Adaptation is the Bet Worth Taking

An Essay by Kenneth Hersh, President and CEO of the George W. Bush Presidential Center

A changing climate should not be ignored, but there are compassionate conservative solutions that enable progress without resulting in economic loss.

Bush Center CEO Ken Hersh speaks at the 2019 Forum on Leadership (Paul Morse / George W. Bush Presidential Center)

Human beings are amazing creatures.

We have evolved from primitive stages of survival to an unparalleled level of modernity. We have adapted to the many challenges thrown at us by Mother Nature by combining intellect and creativity to the necessities of the day.

Whether it be an all-out assault on major health crises (think polio), the exponential increase in agricultural yields to feed a planet that many expected to be tapped out at 1 billion people, or the understanding of science and space, mankind has risen to the challenge. We continue to conquer the seemingly impossible.

In a similar light, “adaptation” needs to find its way into the mainstream strategic priorities regarding climate change. Over the course of geologic time, the Earth has experienced frequent and rapid changes. We know that forests once enveloped the poles and that ice sheets covered what are today’s deserts. We have the tools now to chart and document the changing climate and have attempted to model (with history as a guide) what the future will look like.

While those models are debated and inferences pondered, what is clear is that the planet is changing. Debating whether this is due to man’s actions is simply playing the blame game. The key question is, what to do about it?

The present course is not working

Before we can answer that question, we need to understand the limitations of our current course.

The climate debate has been focused on reaching global consensus regarding emissions reductions, causing serious delays. If the climate models are even half-true, the one thing that can be agreed upon is the absence of time.

The climate debate has been focused on reaching global consensus regarding emissions reductions, causing serious delays. If the climate models are even half-true, the one thing that can be agreed upon is the absence of time.

According to the U.N.’s Intergovernmental Panel on Climate Change, CO2 levels in the atmosphere of 450 million parts per million would cause a 2° Celsius warming. We have already reached the 410 parts per million levels that climate experts consider will make a 1.5° Celsius warming inevitable. 

The climate industry has consumed valuable time in taking over 20 years to reach the 196-country Paris Agreement on a plan that allows an increase in CO2 above those targets. Never mind that the U.N. Environment Program acknowledges the Paris Agreement itself would admittedly fail to reach the 2° Celsius emissions goals even if all the targets were achieved.

The Paris accord focused on how and when countries would achieve voluntary goals on renewable energy use and other mitigation efforts, without enforcement mechanisms. Nor was there any plan for paying what the International Energy Agency (IEA) estimated to be the $13 trillion needed to meet those goals. The objective was to limit emissions, even if countries would have to re-engineer their economies, industries, and, in many cases, their modernity.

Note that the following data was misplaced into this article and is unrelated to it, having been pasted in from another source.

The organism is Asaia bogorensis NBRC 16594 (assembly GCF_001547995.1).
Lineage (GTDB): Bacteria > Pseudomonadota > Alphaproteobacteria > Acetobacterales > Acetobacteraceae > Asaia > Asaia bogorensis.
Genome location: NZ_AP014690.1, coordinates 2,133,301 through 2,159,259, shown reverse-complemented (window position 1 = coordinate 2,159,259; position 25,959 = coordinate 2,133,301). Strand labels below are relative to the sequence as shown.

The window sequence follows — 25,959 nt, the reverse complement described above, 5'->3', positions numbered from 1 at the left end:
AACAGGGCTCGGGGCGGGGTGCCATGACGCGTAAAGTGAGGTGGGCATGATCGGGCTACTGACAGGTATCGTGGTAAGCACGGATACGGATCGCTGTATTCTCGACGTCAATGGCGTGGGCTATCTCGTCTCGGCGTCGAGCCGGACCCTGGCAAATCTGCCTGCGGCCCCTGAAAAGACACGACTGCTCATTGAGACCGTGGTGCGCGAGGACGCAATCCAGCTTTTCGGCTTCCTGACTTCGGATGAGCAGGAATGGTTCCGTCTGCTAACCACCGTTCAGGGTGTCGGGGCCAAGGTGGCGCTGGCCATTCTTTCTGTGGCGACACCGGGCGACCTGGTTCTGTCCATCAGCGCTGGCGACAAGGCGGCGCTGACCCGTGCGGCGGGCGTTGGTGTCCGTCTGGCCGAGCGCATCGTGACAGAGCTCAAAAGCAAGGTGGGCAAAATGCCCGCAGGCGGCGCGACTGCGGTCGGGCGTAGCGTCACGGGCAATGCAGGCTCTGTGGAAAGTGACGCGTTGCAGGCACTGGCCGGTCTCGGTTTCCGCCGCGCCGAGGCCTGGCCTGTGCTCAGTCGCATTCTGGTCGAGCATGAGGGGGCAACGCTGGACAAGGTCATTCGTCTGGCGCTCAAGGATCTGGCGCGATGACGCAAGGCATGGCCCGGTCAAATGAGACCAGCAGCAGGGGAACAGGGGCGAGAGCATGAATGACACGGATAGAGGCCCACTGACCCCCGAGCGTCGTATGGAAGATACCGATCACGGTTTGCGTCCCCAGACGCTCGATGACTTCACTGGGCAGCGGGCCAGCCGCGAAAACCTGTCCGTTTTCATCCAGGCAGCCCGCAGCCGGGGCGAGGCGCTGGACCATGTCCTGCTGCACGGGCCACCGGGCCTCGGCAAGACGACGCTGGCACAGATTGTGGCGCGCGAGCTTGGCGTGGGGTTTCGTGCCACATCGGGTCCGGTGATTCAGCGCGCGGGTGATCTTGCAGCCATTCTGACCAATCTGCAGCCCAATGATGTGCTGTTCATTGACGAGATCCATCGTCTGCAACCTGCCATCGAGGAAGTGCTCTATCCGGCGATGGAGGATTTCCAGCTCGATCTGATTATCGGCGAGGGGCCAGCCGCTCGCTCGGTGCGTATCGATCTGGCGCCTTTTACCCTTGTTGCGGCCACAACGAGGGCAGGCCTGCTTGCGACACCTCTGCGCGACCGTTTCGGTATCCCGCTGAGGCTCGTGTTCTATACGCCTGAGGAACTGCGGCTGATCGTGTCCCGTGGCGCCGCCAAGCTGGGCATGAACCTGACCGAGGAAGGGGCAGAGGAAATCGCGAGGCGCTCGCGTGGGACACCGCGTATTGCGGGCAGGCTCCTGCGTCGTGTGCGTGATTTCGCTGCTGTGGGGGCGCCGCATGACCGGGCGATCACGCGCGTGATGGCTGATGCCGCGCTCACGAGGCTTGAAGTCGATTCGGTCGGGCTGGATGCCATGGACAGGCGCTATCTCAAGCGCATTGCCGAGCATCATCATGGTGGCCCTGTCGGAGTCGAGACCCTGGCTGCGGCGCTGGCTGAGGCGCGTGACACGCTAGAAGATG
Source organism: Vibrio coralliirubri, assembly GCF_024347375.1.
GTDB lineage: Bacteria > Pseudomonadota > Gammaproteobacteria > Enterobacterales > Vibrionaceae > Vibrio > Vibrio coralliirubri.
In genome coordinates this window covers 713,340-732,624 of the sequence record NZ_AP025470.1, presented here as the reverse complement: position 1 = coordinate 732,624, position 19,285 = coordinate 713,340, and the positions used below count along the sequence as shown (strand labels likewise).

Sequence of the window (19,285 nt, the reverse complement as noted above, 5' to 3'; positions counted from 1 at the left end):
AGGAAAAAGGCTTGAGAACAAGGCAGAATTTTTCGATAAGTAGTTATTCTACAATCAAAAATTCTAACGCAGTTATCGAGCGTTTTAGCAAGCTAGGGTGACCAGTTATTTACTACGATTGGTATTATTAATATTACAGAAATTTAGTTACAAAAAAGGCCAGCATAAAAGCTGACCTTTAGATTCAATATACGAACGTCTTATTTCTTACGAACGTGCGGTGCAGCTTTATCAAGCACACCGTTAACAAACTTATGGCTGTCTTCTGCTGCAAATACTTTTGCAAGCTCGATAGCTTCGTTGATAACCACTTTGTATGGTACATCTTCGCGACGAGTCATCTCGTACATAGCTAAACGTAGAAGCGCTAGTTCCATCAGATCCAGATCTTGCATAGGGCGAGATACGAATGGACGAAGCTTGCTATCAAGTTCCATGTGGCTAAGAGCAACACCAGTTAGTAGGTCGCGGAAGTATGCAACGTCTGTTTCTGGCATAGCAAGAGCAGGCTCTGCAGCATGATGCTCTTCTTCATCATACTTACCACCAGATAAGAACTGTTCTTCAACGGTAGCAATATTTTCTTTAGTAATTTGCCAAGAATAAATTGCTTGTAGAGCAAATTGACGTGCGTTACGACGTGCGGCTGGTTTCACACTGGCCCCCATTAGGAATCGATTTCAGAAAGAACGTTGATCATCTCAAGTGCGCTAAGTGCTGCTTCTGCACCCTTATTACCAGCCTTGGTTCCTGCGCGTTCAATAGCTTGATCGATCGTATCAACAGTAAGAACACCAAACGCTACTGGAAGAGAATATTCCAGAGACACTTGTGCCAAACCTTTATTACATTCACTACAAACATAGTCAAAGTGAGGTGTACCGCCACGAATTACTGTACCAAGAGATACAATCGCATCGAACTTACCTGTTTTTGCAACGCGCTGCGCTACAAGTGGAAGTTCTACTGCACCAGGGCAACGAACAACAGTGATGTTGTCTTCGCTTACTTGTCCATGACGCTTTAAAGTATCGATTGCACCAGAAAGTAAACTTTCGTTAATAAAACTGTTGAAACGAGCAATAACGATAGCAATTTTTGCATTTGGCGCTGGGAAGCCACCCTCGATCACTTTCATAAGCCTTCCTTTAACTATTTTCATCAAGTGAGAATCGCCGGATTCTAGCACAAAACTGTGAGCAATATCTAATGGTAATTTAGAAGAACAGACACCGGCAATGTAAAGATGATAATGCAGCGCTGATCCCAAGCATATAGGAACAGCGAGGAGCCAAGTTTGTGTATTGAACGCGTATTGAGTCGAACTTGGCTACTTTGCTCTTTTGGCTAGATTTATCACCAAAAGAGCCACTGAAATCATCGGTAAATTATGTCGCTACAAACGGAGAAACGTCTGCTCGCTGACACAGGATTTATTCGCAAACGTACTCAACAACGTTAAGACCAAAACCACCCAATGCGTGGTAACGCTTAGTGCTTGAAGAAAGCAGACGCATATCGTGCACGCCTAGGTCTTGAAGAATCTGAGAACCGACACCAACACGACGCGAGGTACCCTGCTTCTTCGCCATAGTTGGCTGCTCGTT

Frankly, such emphasis has been misplaced. Emissions controls should be focused on the countries and industries in which emissions matter most.  Of the 196 countries, 189 of them are less relevant since the top seven emitters comprise 60 percent of the 37 billion tons of CO2 emitted globally.

Mother Nature does not know the difference between Chinese CO2 and Namibian CO2. Other than China and India, emerging economies comprise small percentages of global emissions. We should not insist that they chase expensive, technologically-difficult alternative energy if they can readily access traditional sources to power their countries. Let economics determine their energy source.

Electrifying communities in small markets, even if by fossil fuels, will do more for those communities than expensive alternative power that needs fossil fuel back-up generation to compensate for its intermittency. History has proven that reliable and plentiful power enables sanitation, refrigeration, food abundance, and industry. It does more for human health, education, and wellbeing than any social program. Today, 4 million people die from indoor air pollution because over 2 billion people cook and heat their homes using solid fuels, including wood, animal dung, crop waste, and coal. A centrally-located power plant would change everything.

The compassionate policy is to allow those smaller countries to electrify, by whatever means necessary. Their emissions profiles are too small to make a difference globally, and their quality of life will improve dramatically. Those countries then will be better able to adapt later as they learn how the major economies have adapted.

Of course, renewable energy sources should be used if they are economically superior to conventional sources. But that should be the criteria, especially since cheaper energy has proved to be the backbone to economic development.

By primarily focusing on reducing CO2 through energy policy changes, we have used up time and made little progress. Despite the $2.9 trillion that the world has spent on alternative energy in the past 15 years, global CO2 emissions have risen 24 percent.  At the same time, oil use is up 16 percent, natural gas use is up 37 percent, and coal use is up 29 percent. Alternative energy use may have grown an astounding 142 percent, but renewables still only satisfy some 10 percent of global energy demand.